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What Are JAK Inhibitors and How Do They Help Treat Myelofibrosis?
Posted: Apr 01, 2024
What Are JAK Inhibitors and How Do They Help Treat Myelofibrosis? image

JAK inhibitors, also known as Janus kinase inhibitors, are a type of medication that works by targeting specific "messengers" inside your immune system. These messengers, called JAK proteins (JAK1, JAK2, JAK3, TYK2), help control how your immune system functions. By blocking the activity of these JAK proteins, JAK inhibitors can help regulate the immune system and potentially treat certain conditions.

Which JAK Inhibitors Are Approved for Myelofibrosis Patients?

The FDA has approved the use of JAK inhibitors for multiple diseases, including myelofibrosis, rheumatoid arthritis, polycythemia vera, psoriatic arthritis, atopic dermatitis, ulcerative colitis, and graft-versus-host disease.

Ruxolitinib (Jakafi) is the most commonly used JAK inhibitor when treating myelofibrosis. However, while existing treatment options primarily manage symptoms, new therapies are showing promise in potentially altering the course of the disease. Next-generation JAK inhibitors target specific immune system pathways and aim to be more effective with potentially fewer side effects.

Newly FDA-approved JAK inhibitors, such as fedratinib (Inrebic), momelotinib (Ojjaara), and pacritinib (Vonjo), are now being prescribed for patients with myelofibrosis.

  • Fedratinib can be used for patients with over 50,000 platelets who have intermediate or high-risk disease
  • Momelotinib is approved for patients with intermediate or high-risk myelofibrosis and anemia
  • Pacritinib is for intermediate or high-risk myelofibrosis patients with less than 50,000 platelets

What Do We Know About the Benefits and Risks of New JAK Inhibitors?

Fedratinib, momelotinib, and pacritinib are all relatively new medications, and long-term data is still emerging. Clinical trials are ongoing to further evaluate the benefit and safety of these newer JAK inhibitors in myelofibrosis and other myeloproliferative neoplasms (MPNs). Here's a breakdown of some promising advantages:

  • Improved anemia management: Ruxolitinib can sometimes worsen anemia, a common complication in myelofibrosis. In clinical trials, pacritinib and momelotinib have shown promise in potentially improving or stabilizing hemoglobin levels, reducing the need for transfusions.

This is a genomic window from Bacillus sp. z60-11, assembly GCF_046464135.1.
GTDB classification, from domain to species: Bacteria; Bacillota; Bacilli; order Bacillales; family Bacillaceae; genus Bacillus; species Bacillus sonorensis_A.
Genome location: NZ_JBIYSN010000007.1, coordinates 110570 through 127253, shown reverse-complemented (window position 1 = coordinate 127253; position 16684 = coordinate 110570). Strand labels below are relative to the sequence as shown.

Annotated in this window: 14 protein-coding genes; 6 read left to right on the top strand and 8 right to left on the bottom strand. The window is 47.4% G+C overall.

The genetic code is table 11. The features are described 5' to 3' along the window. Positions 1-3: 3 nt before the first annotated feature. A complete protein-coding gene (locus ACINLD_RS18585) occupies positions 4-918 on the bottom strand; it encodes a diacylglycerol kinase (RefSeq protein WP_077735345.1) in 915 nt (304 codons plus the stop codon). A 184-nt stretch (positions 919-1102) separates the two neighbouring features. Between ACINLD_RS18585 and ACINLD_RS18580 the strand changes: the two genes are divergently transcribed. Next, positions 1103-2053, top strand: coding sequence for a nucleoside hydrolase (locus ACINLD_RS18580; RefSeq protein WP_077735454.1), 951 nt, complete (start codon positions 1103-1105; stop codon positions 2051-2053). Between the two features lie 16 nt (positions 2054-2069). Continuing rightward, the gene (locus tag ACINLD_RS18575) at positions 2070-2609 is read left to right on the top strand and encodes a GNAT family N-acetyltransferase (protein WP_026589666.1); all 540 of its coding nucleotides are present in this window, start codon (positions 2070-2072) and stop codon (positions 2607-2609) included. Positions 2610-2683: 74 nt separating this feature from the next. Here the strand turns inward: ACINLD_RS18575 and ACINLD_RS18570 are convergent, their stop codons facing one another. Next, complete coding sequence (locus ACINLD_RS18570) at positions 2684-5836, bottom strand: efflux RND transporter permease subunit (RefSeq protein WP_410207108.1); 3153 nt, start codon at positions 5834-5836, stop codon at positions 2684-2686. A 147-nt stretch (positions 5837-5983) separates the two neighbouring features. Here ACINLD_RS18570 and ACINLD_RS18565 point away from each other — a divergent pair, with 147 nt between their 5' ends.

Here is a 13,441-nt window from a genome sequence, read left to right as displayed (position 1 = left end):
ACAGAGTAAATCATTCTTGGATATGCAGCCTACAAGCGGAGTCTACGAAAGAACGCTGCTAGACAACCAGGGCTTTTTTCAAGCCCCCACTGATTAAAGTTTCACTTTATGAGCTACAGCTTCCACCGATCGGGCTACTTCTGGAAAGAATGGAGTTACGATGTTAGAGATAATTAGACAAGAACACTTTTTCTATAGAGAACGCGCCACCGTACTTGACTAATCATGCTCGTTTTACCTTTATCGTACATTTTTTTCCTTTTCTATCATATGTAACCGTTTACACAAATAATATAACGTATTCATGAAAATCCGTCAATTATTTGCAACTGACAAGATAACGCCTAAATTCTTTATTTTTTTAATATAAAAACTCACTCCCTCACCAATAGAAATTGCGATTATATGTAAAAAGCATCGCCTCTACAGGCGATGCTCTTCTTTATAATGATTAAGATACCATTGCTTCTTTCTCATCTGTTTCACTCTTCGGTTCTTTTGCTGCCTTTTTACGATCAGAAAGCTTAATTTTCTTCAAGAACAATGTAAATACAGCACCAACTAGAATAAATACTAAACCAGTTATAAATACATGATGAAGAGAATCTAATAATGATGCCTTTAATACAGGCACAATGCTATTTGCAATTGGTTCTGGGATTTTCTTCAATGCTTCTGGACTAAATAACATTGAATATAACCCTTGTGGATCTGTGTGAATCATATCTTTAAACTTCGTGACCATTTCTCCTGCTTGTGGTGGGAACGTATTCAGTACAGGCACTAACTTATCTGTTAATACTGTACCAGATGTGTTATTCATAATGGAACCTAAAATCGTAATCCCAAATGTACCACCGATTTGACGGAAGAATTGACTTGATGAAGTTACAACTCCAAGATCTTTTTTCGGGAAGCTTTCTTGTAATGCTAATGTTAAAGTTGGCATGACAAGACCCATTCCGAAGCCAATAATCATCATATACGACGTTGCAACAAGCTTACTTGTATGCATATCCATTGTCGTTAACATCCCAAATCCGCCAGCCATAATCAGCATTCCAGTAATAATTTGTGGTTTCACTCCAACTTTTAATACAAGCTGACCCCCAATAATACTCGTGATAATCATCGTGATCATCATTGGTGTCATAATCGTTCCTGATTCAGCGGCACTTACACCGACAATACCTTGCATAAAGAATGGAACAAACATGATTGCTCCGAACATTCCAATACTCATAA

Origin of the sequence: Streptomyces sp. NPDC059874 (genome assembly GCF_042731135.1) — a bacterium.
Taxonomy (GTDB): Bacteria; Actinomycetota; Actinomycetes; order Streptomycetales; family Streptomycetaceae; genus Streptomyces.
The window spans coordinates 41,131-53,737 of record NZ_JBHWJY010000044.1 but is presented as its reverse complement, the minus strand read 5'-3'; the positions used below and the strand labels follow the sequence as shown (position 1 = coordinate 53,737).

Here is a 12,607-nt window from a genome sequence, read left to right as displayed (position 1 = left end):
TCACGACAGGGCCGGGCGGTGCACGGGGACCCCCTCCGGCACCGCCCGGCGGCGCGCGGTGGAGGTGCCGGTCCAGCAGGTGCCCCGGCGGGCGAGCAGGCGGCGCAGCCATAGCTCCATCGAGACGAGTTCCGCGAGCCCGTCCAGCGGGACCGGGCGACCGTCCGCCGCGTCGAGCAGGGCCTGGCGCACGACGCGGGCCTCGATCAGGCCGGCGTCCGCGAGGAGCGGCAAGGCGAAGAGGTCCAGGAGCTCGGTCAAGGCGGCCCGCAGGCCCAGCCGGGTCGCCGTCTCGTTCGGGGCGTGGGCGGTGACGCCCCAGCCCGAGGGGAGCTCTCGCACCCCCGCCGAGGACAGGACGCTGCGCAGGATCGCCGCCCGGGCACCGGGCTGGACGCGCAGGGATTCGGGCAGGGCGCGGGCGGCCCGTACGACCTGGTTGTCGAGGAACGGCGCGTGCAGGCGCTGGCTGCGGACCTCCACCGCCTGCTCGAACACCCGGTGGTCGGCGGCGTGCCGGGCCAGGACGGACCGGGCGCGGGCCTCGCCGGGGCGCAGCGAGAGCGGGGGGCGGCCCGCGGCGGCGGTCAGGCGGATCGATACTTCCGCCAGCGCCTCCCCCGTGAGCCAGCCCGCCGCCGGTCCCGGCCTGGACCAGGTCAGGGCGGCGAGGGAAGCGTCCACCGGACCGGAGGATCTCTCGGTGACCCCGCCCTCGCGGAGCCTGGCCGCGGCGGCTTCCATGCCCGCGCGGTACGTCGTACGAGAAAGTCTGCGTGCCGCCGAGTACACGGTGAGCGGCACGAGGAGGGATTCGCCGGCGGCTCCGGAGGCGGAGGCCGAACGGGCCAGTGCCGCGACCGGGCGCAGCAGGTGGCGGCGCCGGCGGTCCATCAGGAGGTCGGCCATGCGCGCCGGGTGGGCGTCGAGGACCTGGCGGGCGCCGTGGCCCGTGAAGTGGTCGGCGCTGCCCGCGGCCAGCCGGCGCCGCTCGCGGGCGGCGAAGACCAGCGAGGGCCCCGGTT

• Reduced splenomegaly: Similar to ruxolitinib, these newer JAK inhibitors may help shrink an enlarged spleen (splenomegaly), a symptom that can cause discomfort and fatigue.
  • Targeted effects: These newer JAK inhibitors might have a more specific targeting profile compared to ruxolitinib, potentially leading to fewer side effects. More research is needed to confirm this benefit. 
  • Can be combined with other agents: Investigators are exploring new ways to optimize JAK inhibitor's potency by combining them with other targeted therapies for patients who no longer respond to JAK inhibition.

In addition, each of these agents can be particularly beneficial for specific myelofibrosis patients, for example: 

  • Pacritinib can be used regardless of platelet counts, even in patients with very low platelet levels (severe thrombocytopenia)
  • Momelotinib and pacritinib are useful in patients with anemia, particularly transfusion-dependent anemia
  • Fedratinib can be used in the first-line treatment, but it can be a good second-line option for patients who are ruxolitinib-resistant

What About the Side Effects of JAK Inhibitors?

While new JAK inhibitors offer promising benefits for myelofibrosis treatment, it's important to be aware of potential side effects. Some of the most common ones are:

  • Increased risk of infections: JAK inhibitors can suppress the immune system, making you more susceptible to infections. Practicing good hygiene and maintaining open communication with your doctor are crucial.
  • Blood cell count changes: These medications may affect your blood counts, including a decrease in white blood cells (neutropenia) or platelets (thrombocytopenia). Regular blood tests are necessary to monitor these counts. 
  • High blood pressure (hypertension): Some patients may experience an increase in blood pressure. Your doctor will monitor your blood pressure and adjust medications if needed. 
  • Gastrointestinal issues: Nausea, vomiting, diarrhea, or constipation are possible side effects. Dietary adjustments and medications can often help manage these. 

Fedratinib may interfere with the body's ability to absorb thiamine (vitamin B1), increasing the risk of Wernicke encephalopathy, a serious brain condition caused by thiamine deficiency. Symptoms can include confusion, vision problems, and unsteady walking.

Expanding the Therapeutic Options for Myelofibrosis Patients

Every case of myelofibrosis is different. Because of this, doctors need to tailor treatment plans to each patient's specific symptoms and genetic makeup. Ideally, we'd have treatments that stop the disease from getting worse and prevent serious complications like bone marrow failure or leukemia. While most therapeutic options primarily manage symptoms, newer JAK inhibitors show promise in potentially altering the course of the disease. 

Myelofibrosis research is moving fast, and there is hope for even better treatments in the future! Stay up-to-date with HealthTree for Myelofibrosis by creating your free account. 

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Sources: 

The author Lisa Foster

about the author
Lisa Foster

Lisa Foster is a mom of 3 daughters, a puzzle lover, writer and HealthTree advocate. She believes in the mission of the foundation and the team that builds it forward. She calls Houston, Texas home. 

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